Trademark law is designed to protect consumers from confusion as to the sources of products or services.  Strong trademarks are those that are distinctive – that is, they are capable of identifying the source of a particular good.  At the other end of the trademark spectrum are generic marks.  These marks are incapable of functioning as trademarks because they have come to be identified by the relevant purchasing public as common names for the goods or services with which they are associated.  A finding that a mark has become or is generic means that it has lost (or has never had) the ability to identify the source of a product or service, and thus cannot function as a trademark.  For this reason, a finding that a potential mark is “generic” presents a serious problem to a trademark application because it means that a mark has become synonymous in the public’s mind with a particular product or service as opposed to its source.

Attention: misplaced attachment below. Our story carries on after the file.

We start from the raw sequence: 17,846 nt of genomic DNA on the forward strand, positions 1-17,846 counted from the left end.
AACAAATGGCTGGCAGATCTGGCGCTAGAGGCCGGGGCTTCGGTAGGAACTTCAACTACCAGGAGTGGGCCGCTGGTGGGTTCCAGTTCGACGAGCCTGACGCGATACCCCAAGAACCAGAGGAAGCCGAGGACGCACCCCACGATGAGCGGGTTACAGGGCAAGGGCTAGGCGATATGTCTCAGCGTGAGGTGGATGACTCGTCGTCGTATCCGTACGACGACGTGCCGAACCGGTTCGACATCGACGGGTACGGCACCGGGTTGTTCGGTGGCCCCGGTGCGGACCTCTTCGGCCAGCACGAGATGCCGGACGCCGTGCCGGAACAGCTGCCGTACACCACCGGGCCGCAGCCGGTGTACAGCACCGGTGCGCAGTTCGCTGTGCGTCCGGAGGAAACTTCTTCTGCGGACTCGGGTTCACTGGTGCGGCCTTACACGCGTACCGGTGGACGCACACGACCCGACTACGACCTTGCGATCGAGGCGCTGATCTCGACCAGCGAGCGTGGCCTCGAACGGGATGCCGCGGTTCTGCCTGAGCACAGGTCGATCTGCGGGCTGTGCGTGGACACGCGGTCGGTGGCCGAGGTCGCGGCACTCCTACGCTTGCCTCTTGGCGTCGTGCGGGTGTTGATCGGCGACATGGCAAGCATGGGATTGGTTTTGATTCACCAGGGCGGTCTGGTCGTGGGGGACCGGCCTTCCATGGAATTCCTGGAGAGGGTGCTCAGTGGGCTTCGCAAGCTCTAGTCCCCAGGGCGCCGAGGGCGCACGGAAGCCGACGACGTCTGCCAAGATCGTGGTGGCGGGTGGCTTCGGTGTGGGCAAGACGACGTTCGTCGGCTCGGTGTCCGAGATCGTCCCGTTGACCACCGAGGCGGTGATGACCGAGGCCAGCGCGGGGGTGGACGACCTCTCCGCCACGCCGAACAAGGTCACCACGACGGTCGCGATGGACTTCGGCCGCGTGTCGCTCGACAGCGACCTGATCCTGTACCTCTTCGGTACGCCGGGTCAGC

Dr. Earth, a California organic gardening company, learned this lesson after a lengthy legal battle in which its trademark application for PROBIOTIC was ultimately denied by the U.S. District Court for the Eastern District of Virginia.  Dr. Earth sought to register the word PROBIOTIC for fertilizers.  The U.S. Patent and Trademark Office (PTO) Examiner initially refused registration, stating that the term was generic in connection with fertilizer, and that at most, the term was merely descriptive and had not acquired a secondary meaning.  Merely descriptive marks are similar to generic marks and are considered “weak” marks because they simply convey information about a function, characteristic, or purpose of the goods or services.  As Jeffrey Davidson states in his IP Registration and Enforcement blog, “[d]escriptive terms by their very nature apply to all goods of a particular type, and therefore do not identify any single source.”  Nonetheless, merely descriptive marks can become distinctive of a source by achieving “secondary meaning.”  Daniel A. Tysver, of the comprehensive Bitlaw Legal Resource, notes that if evidence such as long term use or large amounts of advertising and publicity can show that a mark has achieved this “‘second meaning’” (the first meaning being the generally understood meaning of the term or phrase), a protectable trademark is developed.”